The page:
Lewis: We’re weekend warriors (laughter). But when the rest of the band decided they didn’t want to do it for real, myself and the rhythm guitar player- and the lead guitar player, for that matter- kind of started going everywhere else. Tony (Caraffa) plays guitar for Versus The World, and we just wanted to keep doing this. This is my life, this is all I want to do. And when I realized that the one thing I wanted to do… this was three years before this was even an option of joining The Bombpops or another band… I mean, I’ve constantly been joining another bands since, ‘cause I just want to play. But at the moment all I’ve got going on is The Bombpops…
Wayne: We’re just super-busy, man. And that’s all our goal is right now is stay busy, we’re gonna keep touring and keep supporting the record and, later down the line, go back in the studio… record another one.
Lewis: I am whore, though. I’ll play drums for anyone (laughter). My boys in Get Dead needed a drummer in Canada the last year so I went up and played a show up there with them. And my buddies in Neutral Boy in Washington, I play with them on occasion. I just want to play drums and hang out with my friends, man.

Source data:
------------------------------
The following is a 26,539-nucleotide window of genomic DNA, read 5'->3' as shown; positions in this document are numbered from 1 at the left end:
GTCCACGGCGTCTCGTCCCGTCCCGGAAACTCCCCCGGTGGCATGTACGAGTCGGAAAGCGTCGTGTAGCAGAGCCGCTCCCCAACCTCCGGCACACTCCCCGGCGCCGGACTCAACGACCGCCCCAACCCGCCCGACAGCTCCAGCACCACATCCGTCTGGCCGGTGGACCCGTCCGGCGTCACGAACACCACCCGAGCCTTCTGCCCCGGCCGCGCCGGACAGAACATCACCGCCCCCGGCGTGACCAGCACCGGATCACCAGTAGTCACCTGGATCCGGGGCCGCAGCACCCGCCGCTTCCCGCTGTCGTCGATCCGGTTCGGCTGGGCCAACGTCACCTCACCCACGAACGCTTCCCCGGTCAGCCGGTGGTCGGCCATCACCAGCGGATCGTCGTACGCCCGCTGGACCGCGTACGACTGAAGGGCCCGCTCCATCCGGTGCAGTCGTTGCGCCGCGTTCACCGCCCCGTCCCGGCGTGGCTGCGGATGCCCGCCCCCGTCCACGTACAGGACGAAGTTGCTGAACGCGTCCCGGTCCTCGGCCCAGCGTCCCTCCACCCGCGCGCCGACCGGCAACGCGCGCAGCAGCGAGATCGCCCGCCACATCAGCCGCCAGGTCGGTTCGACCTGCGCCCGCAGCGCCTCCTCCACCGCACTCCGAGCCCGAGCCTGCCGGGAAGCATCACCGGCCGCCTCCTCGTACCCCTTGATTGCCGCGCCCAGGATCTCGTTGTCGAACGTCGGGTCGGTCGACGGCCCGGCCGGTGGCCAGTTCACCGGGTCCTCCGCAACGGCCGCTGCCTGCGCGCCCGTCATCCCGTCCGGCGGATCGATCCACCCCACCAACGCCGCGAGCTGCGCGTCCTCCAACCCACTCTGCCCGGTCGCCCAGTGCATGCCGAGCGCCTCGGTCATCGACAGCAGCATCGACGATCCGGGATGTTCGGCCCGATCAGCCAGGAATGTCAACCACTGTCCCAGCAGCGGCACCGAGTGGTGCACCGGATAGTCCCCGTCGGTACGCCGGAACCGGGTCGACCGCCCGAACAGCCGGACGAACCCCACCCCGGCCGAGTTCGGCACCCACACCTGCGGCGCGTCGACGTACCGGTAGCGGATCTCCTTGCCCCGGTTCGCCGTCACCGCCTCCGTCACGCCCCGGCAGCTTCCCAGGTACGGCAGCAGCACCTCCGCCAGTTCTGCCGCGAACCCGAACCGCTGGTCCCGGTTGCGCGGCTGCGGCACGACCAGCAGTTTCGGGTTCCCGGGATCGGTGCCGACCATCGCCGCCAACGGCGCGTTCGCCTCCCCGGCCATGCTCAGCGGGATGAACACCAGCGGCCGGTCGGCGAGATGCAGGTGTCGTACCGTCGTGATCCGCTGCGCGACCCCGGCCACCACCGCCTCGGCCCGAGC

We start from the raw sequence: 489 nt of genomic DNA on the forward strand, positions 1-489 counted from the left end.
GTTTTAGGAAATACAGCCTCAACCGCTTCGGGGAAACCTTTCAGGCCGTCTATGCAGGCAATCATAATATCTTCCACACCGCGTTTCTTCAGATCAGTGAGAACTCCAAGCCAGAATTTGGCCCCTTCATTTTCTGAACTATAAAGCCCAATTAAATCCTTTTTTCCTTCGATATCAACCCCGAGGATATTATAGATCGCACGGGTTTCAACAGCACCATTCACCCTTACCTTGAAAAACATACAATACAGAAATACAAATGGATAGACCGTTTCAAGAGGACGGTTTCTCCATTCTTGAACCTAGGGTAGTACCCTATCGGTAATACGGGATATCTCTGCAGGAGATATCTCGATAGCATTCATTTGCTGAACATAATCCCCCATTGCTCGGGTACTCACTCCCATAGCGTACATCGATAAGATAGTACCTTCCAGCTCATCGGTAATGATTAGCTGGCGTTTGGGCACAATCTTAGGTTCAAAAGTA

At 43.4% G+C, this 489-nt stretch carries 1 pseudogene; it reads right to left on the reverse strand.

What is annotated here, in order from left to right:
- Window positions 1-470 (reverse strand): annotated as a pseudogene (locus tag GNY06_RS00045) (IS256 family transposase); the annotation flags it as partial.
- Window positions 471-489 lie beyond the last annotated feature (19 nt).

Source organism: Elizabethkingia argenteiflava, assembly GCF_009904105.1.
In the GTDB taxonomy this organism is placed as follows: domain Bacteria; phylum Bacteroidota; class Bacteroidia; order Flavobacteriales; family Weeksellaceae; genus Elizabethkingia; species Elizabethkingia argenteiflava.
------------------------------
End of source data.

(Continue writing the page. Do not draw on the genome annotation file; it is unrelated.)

Makes sense. Now, in prep for this interview I read through some of your old interviews to refresh myself and (pointing towards Neil), you said you’re a graphic designer. Do you still do that?
Wayne: Yeah, I work for Guitar Center, actually. It’s like my day job (laughter). The golden ticket, the fact is that they’ll let me tour, so…
Yeah, especially with the States, you know, like, living abroad we were in France before this and now in the UK here with so much vacation time, a lot of bands are able to just take a holiday and go tour; it’s a bit harder in the States, so that’s super-cool…